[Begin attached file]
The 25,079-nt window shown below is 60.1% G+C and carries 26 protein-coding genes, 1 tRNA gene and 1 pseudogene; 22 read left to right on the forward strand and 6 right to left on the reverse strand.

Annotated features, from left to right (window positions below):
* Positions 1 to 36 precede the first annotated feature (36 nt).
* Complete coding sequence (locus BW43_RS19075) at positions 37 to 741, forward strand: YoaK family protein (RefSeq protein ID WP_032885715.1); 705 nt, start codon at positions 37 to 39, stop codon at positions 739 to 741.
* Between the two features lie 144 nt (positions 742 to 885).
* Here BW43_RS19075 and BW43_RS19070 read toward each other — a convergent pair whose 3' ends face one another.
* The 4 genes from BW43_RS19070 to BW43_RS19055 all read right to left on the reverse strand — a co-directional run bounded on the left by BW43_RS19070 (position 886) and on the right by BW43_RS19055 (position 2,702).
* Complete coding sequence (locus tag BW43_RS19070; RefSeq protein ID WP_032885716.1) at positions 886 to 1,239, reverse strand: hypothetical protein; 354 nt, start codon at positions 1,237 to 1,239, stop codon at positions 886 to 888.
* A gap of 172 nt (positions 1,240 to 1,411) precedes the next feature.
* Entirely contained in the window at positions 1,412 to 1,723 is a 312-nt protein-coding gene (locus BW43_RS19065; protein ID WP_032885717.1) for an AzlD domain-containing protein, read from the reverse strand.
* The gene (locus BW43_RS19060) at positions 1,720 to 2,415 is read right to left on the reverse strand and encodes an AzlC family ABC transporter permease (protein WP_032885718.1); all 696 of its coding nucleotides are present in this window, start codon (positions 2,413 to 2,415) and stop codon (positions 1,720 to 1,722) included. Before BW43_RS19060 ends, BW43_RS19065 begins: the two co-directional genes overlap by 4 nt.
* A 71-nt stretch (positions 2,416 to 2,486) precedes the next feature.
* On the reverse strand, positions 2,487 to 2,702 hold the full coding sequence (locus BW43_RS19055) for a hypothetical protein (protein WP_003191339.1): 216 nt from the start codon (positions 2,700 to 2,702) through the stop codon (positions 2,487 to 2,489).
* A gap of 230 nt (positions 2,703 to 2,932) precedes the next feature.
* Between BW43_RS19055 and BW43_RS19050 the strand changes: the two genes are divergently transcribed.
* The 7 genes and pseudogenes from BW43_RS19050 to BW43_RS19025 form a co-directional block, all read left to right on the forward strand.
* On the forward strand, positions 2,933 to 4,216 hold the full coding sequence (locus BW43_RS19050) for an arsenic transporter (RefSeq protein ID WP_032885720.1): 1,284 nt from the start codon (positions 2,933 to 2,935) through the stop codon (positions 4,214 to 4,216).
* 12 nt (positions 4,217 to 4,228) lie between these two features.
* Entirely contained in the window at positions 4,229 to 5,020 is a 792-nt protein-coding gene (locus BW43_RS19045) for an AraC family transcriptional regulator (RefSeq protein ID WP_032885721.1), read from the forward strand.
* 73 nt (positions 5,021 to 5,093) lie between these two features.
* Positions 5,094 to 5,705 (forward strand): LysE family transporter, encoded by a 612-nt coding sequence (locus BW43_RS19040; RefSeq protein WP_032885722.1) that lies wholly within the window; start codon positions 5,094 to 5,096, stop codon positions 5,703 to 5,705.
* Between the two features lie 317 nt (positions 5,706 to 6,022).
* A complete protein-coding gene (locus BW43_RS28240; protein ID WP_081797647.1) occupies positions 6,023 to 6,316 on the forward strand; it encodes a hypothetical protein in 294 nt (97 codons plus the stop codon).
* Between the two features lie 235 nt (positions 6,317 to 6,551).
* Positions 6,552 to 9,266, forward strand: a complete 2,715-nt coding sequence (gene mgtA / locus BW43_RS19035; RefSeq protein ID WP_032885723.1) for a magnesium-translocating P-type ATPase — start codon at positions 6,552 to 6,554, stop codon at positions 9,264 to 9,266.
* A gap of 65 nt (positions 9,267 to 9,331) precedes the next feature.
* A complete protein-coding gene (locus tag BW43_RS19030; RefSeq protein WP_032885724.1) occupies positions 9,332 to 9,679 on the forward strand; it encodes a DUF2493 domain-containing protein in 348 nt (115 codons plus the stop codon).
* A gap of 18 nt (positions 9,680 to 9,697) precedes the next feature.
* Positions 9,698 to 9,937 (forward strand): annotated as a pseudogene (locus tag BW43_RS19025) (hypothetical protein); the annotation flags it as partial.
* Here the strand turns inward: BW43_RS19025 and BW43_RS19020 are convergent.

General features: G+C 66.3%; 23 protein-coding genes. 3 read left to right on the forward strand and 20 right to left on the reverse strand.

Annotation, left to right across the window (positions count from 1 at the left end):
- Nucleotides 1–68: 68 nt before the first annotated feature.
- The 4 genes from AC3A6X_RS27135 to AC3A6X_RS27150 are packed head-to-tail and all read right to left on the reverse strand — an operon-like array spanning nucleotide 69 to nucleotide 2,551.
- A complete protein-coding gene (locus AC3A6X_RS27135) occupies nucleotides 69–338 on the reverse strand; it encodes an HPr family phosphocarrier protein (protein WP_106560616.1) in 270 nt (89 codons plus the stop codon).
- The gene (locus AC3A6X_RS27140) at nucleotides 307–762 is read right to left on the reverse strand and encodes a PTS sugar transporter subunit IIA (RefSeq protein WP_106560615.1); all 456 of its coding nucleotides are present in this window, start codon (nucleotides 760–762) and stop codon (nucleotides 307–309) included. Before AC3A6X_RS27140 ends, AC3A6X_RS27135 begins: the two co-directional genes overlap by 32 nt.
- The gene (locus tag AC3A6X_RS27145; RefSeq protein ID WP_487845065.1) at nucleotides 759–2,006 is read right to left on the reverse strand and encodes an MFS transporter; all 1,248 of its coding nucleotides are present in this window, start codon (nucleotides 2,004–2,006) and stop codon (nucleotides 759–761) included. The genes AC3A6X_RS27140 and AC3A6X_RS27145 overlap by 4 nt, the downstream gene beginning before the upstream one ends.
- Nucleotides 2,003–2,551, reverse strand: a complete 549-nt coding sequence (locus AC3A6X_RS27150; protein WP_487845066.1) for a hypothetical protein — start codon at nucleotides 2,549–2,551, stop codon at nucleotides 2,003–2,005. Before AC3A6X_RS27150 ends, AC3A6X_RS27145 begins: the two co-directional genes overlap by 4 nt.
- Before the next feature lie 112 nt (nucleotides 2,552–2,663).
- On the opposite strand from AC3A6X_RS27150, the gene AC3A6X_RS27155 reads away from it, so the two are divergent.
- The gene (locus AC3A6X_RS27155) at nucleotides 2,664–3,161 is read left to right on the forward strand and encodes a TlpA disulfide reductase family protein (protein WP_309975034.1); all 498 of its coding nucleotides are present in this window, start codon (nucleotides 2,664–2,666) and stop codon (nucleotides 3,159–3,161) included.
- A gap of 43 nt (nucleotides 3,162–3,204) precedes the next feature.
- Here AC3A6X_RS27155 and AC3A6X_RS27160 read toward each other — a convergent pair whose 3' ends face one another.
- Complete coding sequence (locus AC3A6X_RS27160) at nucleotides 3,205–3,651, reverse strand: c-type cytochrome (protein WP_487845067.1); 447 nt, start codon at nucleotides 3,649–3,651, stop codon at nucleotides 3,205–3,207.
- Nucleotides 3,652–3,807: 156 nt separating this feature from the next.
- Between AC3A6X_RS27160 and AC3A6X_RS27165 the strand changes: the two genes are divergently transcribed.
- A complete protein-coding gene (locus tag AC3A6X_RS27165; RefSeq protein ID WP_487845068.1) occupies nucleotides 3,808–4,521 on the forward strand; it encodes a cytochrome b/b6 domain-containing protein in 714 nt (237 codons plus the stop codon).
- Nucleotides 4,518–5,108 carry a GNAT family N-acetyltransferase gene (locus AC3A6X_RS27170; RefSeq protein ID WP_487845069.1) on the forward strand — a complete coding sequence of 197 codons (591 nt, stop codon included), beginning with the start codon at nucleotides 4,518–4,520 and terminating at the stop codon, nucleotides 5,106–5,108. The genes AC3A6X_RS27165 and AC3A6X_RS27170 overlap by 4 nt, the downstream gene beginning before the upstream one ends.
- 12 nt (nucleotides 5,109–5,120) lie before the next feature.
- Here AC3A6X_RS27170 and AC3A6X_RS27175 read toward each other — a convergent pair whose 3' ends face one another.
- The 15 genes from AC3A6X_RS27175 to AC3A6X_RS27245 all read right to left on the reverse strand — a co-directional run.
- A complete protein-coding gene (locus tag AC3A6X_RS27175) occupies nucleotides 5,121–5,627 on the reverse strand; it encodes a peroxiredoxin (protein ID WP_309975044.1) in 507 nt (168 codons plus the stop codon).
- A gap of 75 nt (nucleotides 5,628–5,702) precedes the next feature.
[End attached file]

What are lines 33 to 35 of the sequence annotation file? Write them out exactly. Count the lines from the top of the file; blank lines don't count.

- Nucleotides 1–68: 68 nt before the first annotated feature.
- The 4 genes from AC3A6X_RS27135 to AC3A6X_RS27150 are packed head-to-tail and all read right to left on the reverse strand — an operon-like array spanning nucleotide 69 to nucleotide 2,551.
- A complete protein-coding gene (locus AC3A6X_RS27135) occupies nucleotides 69–338 on the reverse strand; it encodes an HPr family phosphocarrier protein (protein WP_106560616.1) in 270 nt (89 codons plus the stop codon).